2. A tool coupler according to claim 1, wherein said first resilient means comprises a first coil spring having a lower end bearing against said retaining flange of said collar, and an upper end bearing against said cap.
3. A tool coupler according to claim 1, further comprising:
h. a second resilient means, positioned between said cap and said body, for urging axial separation between said body and said cap.
4. A tool coupler according to claim 3, wherein said second resilient means comprises a second coil spring having a lower end bearing against said body, and an upper end bearing against said cap.
5. A system including the tool coupler according to claim 3, further comprising:
i. a tool shank having an elongated body having an upper end and a lower end, at least a portion of said shank having a non-circular cross-section, said portion being matingly insertable in said first axial bore, said shank further including a flange extending radially from said upper end of said shank.
6. A tool coupler according to claim 1, wherein said body further includes a second axial bore, concentric with and communicating with said first axial bore, and extending from said first axial bore toward said lower end of said body; a plunger means for receiving the lower end of a tool shank, slidably positioned in said second axial bore; and a spring means for urging said plunger means toward said first axial bore, positioned in said second axial bore.
7. A tool coupler according to claim 2, wherein said cap further includes an outer flange extending radially from said outer surface and having a diameter smaller than that of said inner wall of said collar, and wherein said upper end of said first coil spring bears against said outer flange.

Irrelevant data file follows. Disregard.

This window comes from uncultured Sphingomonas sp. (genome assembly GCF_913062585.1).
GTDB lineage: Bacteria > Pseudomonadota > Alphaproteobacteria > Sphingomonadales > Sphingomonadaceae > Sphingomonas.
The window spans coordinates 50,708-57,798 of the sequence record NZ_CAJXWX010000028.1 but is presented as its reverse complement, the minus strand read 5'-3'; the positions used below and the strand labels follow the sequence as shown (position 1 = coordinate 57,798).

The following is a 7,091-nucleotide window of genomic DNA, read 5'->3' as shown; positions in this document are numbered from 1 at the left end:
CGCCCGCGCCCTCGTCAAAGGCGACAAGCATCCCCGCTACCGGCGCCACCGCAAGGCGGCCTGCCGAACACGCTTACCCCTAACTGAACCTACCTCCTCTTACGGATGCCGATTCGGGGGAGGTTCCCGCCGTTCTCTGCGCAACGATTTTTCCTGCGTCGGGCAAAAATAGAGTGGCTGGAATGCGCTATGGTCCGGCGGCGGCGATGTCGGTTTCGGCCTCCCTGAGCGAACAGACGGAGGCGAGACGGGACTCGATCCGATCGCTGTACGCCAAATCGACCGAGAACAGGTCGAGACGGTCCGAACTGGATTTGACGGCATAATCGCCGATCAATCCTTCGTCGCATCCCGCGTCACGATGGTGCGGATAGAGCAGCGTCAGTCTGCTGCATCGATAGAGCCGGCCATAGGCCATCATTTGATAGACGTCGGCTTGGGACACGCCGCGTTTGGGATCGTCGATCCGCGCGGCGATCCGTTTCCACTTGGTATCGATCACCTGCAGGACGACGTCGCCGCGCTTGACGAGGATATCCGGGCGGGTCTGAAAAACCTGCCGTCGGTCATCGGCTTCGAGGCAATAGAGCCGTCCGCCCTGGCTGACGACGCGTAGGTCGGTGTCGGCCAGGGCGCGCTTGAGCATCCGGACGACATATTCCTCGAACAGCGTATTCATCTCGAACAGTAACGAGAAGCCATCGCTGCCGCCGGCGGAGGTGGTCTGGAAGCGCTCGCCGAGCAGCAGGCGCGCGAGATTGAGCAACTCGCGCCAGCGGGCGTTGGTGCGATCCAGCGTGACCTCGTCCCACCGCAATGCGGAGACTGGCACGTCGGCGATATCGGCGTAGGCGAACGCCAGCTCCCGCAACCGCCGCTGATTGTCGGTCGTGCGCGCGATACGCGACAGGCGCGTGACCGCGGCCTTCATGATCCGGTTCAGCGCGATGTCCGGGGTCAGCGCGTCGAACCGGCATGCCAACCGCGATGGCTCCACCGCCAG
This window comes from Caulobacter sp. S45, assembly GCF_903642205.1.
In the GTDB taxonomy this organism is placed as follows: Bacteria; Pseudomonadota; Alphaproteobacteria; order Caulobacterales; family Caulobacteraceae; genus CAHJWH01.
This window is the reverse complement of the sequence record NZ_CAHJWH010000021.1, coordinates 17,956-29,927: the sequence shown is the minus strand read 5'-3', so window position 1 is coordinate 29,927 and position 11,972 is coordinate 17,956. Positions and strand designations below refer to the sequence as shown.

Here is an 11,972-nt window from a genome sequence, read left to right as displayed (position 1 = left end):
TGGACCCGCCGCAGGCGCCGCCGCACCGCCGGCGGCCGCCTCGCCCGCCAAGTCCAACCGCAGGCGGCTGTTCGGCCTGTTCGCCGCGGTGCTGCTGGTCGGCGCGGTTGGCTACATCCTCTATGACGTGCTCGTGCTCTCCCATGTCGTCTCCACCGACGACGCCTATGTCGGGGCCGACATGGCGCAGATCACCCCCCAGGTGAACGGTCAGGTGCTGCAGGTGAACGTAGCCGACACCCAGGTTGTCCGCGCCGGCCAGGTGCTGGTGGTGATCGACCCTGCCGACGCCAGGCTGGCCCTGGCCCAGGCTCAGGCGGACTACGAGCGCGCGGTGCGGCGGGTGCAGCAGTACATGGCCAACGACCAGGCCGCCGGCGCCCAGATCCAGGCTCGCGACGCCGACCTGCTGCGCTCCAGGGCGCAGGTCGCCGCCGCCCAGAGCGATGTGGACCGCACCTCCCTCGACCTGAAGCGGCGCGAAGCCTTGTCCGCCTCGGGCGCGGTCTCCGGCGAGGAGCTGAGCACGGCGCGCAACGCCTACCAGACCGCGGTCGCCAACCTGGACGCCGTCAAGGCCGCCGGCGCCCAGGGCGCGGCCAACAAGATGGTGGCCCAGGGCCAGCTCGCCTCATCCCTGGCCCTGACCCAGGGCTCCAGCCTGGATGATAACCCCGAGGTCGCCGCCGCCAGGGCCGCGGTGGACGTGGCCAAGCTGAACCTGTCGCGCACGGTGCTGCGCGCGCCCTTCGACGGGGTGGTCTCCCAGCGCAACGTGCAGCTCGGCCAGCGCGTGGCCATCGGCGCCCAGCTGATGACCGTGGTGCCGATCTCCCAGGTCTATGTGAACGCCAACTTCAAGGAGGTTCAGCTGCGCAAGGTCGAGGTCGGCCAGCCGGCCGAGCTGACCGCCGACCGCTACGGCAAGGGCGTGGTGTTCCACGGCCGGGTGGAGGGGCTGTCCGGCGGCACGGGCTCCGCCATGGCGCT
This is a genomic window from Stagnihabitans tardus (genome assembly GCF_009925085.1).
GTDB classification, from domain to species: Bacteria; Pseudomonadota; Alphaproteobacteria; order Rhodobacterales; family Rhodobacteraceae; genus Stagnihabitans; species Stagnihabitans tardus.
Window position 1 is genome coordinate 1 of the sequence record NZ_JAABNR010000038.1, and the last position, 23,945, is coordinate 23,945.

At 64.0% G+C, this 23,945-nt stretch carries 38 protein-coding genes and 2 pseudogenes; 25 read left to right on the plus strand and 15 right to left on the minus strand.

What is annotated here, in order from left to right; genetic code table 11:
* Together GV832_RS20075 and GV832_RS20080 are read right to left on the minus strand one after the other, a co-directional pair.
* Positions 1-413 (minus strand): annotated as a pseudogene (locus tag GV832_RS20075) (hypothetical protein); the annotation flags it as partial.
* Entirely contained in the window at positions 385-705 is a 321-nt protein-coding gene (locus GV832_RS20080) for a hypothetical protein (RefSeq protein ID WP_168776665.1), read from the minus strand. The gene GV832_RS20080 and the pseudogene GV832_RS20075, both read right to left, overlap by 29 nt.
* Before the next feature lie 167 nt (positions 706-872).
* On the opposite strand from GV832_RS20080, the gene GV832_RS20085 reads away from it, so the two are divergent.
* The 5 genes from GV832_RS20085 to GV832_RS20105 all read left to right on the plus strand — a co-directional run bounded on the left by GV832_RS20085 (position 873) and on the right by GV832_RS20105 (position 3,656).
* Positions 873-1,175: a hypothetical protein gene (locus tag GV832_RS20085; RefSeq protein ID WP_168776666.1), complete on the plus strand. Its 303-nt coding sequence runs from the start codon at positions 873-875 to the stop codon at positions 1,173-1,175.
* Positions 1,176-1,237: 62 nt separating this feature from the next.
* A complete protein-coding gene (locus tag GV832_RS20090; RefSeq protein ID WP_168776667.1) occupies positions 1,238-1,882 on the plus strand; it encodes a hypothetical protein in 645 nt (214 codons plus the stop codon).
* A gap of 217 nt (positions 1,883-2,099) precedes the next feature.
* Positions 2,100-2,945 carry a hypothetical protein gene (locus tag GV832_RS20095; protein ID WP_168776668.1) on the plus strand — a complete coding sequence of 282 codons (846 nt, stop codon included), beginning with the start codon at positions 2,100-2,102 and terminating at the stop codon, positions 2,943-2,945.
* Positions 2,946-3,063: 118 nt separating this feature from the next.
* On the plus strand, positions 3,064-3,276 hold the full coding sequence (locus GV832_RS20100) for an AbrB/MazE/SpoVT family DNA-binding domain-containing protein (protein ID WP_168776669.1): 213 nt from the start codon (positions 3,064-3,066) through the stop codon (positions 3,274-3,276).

8. A tool coupler according to claim 3, wherein said second resilient means comprises a second coil spring having a lower end bearing against said body, and an upper end bearing against said cap.
9. A tool coupler according to claim 8, wherein said cap further comprises an axial annular flange extending from said lower surface and having a diameter smaller than that of said outer flange, and wherein said upper end of said second coil spring is separated from said upper end of said first coil spring by said axial annular flange.
10. A system including the tool coupler according to claim 1, further comprising:
h. a tool shank having an elongated body having an upper end and a lower end, at least a portion of said shank having a non-circular cross-section, said portion being matingly insertable in said first axial bore, said shank further including a flange extending radially from said upper end of said shank.
11. A system according to claim 10, wherein said body further includes a second axial bore, concentric with and communicating with said first axial bore, and extending from said first axial bore toward said lower end of said body; a plunger means for receiving said lower end of said tool shank, slidably positioned in said second axial bore; and a spring means for urging said plunger means toward said first axial bore, positioned in said second axial bore.
12. A system according to claim 11, wherein said lower end of said shank is matingly insertable into said plunger means.
13. A tool coupler according to claim 1, wherein said means for retaining said collar in position around said body comprises at least one body stop connected to and extending radially outward from said body and at least one collar stop connected to and extending radially inward from said collar between said body stop and said lower end of said body, such that said collar is prevented from sliding off said upper end of said body by contact between said body stop and said collar stop.